He said the water ban will limit homeowners to watering their lawns every other evening, with no watering at all from 9 a.m. to 5 p.m. Even numbered houses will be able to water their lawns on even numbered days, and odd numbered houses will be able to water on odd numbered days outside the 9 a.m. to 5 p.m. ban.

Feeney said the town is in a dry spell right now, with June usually being a tough month because schools are getting out for the year and families are not on vacation yet. He said this creates greater water consumption at home. He said the town usually pumps about 900,000 gallons a day for water in the winter, but is currently pumping 120,000 gallons an hour at 20 hours a day – almost three million gallons a day, Feeney said. He said the water tower was down to 72 feet full, while the town tries to keep it at 90 to 98 feet full.

“We are using to many gallons a day on lawns,” he said. “Every small town with water wells has a hard time this time of year.”

It has been hard getting residents to follow the ban, he said. There is a warning, then a $50 fine if residents don’t comply. The third step is a $100 fine and the final step is shutting off someone’s water. The fines can be issued by the town or police.


Straw Hat Park opening

Straw Hat Park opening invite

Brexit to cost Medfield $


MMA alert today –

Tuesday, June 28, 2016



Brexit Vote Destabilizes World Economy, State Leaders Predict Further Loss of Tax Revenue for Fiscal 2017

As we reported in an MMA Action Alert yesterday (Monday), deliberations on the fiscal 2017 state budget have been thrown into disarray by a major slump in state tax collections. Unfortunately, the state’s fiscal picture has darkened even more.

Late yesterday afternoon, Governor Baker announced that the revenue shortfall for fiscal 2017 is likely to be $200 million worse than the gloomy projections made less than two weeks ago, mostly as a result of widespread unrest and financial volatility stemming from the Brexit vote, combined with lower-than-expected tax collections as the state closes fiscal year 2016.

The new estimate is that fiscal 2017 tax revenues will be $650 million to $950 million lower than originally thought.

This is bad news, because a revenue loss of this magnitude will force deep cuts across all aspects of the new state budget. The three separate fiscal 2017 budgets set by the Governor, House and Senate were all based on the original, higher revenue projection, which means all of the plans are out of balance.

The Legislature has passed a temporary 1-month budget to cover state obligations through the end of July and provide some breathing room for legislators while they dramatically scale back their fiscal 2017 budget.

It is imperative to remind your legislators that cities and towns have already set their budgets based on reasonable estimates of local aid and education funding. Any cuts to municipal or school accounts would trigger major budget problems in all 351 cities and towns. Any local aid reductions at this point would be incredibly disruptive, and would force communities to reopen their already-passed budgets and impose mid-year cuts.

Please call your legislators today to oppose cuts to Cherry Sheet Unrestricted General Government Aid (UGGA), Chapter 70 school aid and other municipal and school aid accounts that are included in your local spending plans. Reliance on the property tax to fund municipal and school services is at a 30-year high, and it is too late to pursue tax overrides to replace lost local aid. Any local aid reduction would translate into cuts in essential services and programs that are necessary for our economic growth and stability.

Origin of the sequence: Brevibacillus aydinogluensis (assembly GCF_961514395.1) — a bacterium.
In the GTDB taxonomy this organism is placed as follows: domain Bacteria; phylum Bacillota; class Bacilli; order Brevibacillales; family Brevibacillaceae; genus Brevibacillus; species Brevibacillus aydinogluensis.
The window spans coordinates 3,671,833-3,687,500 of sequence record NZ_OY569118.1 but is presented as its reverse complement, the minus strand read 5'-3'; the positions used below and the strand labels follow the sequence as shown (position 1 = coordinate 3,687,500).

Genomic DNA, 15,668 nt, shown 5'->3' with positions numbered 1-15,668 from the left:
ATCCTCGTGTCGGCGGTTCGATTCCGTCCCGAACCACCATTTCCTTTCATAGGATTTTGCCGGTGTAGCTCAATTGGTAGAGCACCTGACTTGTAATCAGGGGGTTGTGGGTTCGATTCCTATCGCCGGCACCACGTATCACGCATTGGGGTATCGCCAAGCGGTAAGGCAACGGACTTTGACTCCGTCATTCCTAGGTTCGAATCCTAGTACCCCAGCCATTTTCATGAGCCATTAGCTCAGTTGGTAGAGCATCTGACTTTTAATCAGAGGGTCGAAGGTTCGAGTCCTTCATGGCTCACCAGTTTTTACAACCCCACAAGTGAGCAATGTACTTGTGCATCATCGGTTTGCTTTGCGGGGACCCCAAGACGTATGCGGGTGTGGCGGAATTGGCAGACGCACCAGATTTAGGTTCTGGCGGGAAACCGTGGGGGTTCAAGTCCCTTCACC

Please Call Your Legislators Today and Ask Them to Protect Local Aid


Adamson family


Dear Medfield Angels,

For the past several years the the Medfield Neighbor Brigade has supported the Adamson Family with meals while Renee received treatment for cancer.  Sadly, Renee passed away last week.  Renee leaves behind two children.  A son in college and a daughter who will be a HS senior next year.

Renee’s husband passed away 10 years ago from cancer.  Since the passing of her husband Renee’s neighbors and friends have surrounded her and her children with love and support.  To help the children get through this incredibly challenging time the neighbors have decided to create a fund for the kids.

Please see the message below from Lisa McFetridge.

Thank you,

Kathleen & Laurie

Our neighbor, Renee Adamson, passed away on June 18th after a long and courageous battle with cancer.
Her husband, John, passed away 10 years ago.
Since it takes a village to raise a child, we would like to let folks know that there is a fund established to help
Renee & John’s two children through the coming years of college and life.
If you would like to contribute to this fund, you can do so by sending a check made out to:
2016 Adamson Family Trust

c/o Lisa McFetridge
161 Granite Street
Medfield, MA 02052
Her family and our neighborhood would like to thank all of the people who have helped in so many ways over the last 15 years with food, rides,
and just always being there in so many ways with so much generosity.

Please share this email, if you wish, with others who may know of the family and wish to help. Again, thank you.
My email is if you have any questions.

Lisa McFetridge LISAGMC on Ravelry
TweetKnits on Twitter
“It is what it is and everything will be alright.”

MMA (& OLP) to legislators


The Massachusetts Municipal Association today asked me to lobby our legislators about pending items, and in response I sent our Senator and Representatives the email below: